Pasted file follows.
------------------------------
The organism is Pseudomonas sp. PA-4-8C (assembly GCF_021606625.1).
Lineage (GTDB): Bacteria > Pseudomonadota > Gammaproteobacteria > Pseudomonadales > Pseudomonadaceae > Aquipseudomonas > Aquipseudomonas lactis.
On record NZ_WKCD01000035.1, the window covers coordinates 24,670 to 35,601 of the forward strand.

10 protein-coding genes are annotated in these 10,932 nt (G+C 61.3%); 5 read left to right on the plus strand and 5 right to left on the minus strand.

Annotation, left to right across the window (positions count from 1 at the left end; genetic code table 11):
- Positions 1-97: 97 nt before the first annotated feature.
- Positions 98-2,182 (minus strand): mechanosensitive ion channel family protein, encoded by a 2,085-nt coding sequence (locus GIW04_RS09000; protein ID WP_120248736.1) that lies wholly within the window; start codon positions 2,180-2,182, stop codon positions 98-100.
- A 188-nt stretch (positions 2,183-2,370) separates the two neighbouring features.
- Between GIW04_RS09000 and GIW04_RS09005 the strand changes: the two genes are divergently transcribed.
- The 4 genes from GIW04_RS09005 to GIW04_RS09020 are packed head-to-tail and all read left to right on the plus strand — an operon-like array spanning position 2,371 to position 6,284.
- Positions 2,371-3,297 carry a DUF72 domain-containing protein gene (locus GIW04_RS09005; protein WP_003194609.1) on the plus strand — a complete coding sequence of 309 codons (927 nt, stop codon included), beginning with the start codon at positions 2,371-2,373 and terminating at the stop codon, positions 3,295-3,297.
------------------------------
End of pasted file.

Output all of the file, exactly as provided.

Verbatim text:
The organism is Pseudomonas sp. PA-4-8C (assembly GCF_021606625.1).
Lineage (GTDB): Bacteria > Pseudomonadota > Gammaproteobacteria > Pseudomonadales > Pseudomonadaceae > Aquipseudomonas > Aquipseudomonas lactis.
On record NZ_WKCD01000035.1, the window covers coordinates 24,670 to 35,601 of the forward strand.

10 protein-coding genes are annotated in these 10,932 nt (G+C 61.3%); 5 read left to right on the plus strand and 5 right to left on the minus strand.

Annotation, left to right across the window (positions count from 1 at the left end; genetic code table 11):
- Positions 1-97: 97 nt before the first annotated feature.
- Positions 98-2,182 (minus strand): mechanosensitive ion channel family protein, encoded by a 2,085-nt coding sequence (locus GIW04_RS09000; protein ID WP_120248736.1) that lies wholly within the window; start codon positions 2,180-2,182, stop codon positions 98-100.
- A 188-nt stretch (positions 2,183-2,370) separates the two neighbouring features.
- Between GIW04_RS09000 and GIW04_RS09005 the strand changes: the two genes are divergently transcribed.
- The 4 genes from GIW04_RS09005 to GIW04_RS09020 are packed head-to-tail and all read left to right on the plus strand — an operon-like array spanning position 2,371 to position 6,284.
- Positions 2,371-3,297 carry a DUF72 domain-containing protein gene (locus GIW04_RS09005; protein WP_003194609.1) on the plus strand — a complete coding sequence of 309 codons (927 nt, stop codon included), beginning with the start codon at positions 2,371-2,373 and terminating at the stop codon, positions 3,295-3,297.